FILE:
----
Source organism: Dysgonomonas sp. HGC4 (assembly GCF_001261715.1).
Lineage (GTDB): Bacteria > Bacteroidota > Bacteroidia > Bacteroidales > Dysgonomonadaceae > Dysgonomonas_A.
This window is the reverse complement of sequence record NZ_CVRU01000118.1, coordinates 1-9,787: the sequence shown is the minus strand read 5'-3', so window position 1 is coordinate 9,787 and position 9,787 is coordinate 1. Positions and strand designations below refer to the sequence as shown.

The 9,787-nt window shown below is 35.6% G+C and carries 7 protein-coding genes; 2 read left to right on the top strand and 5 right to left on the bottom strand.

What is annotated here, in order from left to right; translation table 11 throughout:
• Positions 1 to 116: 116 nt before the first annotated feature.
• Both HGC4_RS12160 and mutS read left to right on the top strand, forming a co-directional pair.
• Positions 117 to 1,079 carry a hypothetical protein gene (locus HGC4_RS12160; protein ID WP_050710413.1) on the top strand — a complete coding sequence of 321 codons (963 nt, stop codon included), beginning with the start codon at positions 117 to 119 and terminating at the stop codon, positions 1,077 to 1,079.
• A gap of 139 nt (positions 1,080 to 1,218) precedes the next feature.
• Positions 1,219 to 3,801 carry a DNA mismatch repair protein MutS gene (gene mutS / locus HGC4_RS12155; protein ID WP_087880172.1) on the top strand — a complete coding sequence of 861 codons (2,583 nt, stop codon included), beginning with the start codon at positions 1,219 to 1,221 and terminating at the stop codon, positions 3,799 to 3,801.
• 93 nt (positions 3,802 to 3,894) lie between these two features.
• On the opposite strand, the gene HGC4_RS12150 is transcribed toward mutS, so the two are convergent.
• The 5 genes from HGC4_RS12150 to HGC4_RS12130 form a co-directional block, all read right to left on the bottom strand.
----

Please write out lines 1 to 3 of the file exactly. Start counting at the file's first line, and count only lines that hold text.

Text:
Source organism: Dysgonomonas sp. HGC4 (assembly GCF_001261715.1).
Lineage (GTDB): Bacteria > Bacteroidota > Bacteroidia > Bacteroidales > Dysgonomonadaceae > Dysgonomonas_A.
This window is the reverse complement of sequence record NZ_CVRU01000118.1, coordinates 1-9,787: the sequence shown is the minus strand read 5'-3', so window position 1 is coordinate 9,787 and position 9,787 is coordinate 1. Positions and strand designations below refer to the sequence as shown.